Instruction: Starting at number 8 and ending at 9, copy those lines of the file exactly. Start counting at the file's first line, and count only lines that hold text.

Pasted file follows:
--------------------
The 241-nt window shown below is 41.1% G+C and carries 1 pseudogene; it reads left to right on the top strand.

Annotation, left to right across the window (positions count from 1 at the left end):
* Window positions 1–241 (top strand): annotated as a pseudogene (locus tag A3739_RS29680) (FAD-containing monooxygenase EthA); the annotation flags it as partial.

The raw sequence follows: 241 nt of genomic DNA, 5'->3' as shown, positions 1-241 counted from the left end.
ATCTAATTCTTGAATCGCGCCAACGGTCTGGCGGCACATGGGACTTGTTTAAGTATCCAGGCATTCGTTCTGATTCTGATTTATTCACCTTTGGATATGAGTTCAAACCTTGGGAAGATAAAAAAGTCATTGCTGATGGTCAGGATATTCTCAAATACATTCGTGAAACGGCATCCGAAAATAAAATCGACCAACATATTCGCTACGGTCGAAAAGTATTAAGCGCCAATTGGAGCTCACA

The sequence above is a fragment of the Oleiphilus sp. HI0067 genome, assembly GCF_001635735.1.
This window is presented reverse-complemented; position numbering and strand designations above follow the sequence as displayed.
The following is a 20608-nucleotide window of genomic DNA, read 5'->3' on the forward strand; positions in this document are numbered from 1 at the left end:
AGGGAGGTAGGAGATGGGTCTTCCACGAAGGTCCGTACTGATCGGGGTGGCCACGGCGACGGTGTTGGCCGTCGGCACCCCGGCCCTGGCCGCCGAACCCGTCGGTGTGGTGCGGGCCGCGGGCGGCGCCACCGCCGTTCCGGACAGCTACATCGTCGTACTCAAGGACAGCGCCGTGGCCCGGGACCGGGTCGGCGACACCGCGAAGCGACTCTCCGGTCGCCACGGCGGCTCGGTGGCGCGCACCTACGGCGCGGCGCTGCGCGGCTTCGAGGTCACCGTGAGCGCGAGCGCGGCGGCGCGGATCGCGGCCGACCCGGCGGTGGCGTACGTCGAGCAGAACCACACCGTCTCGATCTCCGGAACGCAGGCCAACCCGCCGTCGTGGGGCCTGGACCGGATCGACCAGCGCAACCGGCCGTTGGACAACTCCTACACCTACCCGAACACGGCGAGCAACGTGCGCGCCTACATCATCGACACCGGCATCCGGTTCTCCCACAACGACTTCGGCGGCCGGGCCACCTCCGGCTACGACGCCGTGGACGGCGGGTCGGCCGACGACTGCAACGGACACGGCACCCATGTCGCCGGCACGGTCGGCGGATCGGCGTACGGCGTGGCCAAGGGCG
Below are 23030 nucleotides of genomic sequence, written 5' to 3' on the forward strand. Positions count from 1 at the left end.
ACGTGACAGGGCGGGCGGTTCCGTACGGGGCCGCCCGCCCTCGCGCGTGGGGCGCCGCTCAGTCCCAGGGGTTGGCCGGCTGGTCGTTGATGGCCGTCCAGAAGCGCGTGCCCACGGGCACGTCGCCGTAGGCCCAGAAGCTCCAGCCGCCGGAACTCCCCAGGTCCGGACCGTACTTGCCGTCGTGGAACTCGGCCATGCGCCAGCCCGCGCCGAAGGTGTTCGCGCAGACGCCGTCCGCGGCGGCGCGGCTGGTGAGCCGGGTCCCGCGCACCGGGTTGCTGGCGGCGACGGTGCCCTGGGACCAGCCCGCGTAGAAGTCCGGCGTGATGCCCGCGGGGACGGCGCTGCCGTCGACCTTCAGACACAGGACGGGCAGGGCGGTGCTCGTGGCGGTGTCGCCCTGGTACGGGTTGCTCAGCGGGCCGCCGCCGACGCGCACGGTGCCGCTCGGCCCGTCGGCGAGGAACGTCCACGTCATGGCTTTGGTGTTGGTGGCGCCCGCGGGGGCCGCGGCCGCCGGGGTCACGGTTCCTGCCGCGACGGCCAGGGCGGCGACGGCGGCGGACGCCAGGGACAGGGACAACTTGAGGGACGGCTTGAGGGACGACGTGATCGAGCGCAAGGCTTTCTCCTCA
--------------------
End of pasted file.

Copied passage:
The following is a 20608-nucleotide window of genomic DNA, read 5'->3' on the forward strand; positions in this document are numbered from 1 at the left end:
AGGGAGGTAGGAGATGGGTCTTCCACGAAGGTCCGTACTGATCGGGGTGGCCACGGCGACGGTGTTGGCCGTCGGCACCCCGGCCCTGGCCGCCGAACCCGTCGGTGTGGTGCGGGCCGCGGGCGGCGCCACCGCCGTTCCGGACAGCTACATCGTCGTACTCAAGGACAGCGCCGTGGCCCGGGACCGGGTCGGCGACACCGCGAAGCGACTCTCCGGTCGCCACGGCGGCTCGGTGGCGCGCACCTACGGCGCGGCGCTGCGCGGCTTCGAGGTCACCGTGAGCGCGAGCGCGGCGGCGCGGATCGCGGCCGACCCGGCGGTGGCGTACGTCGAGCAGAACCACACCGTCTCGATCTCCGGAACGCAGGCCAACCCGCCGTCGTGGGGCCTGGACCGGATCGACCAGCGCAACCGGCCGTTGGACAACTCCTACACCTACCCGAACACGGCGAGCAACGTGCGCGCCTACATCATCGACACCGGCATCCGGTTCTCCCACAACGACTTCGGCGGCCGGGCCACCTCCGGCTACGACGCCGTGGACGGCGGGTCGGCCGACGACTGCAACGGACACGGCACCCATGTCGCCGGCACGGTCGGCGGATCGGCGTACGGCGTGGCCAAGGGCG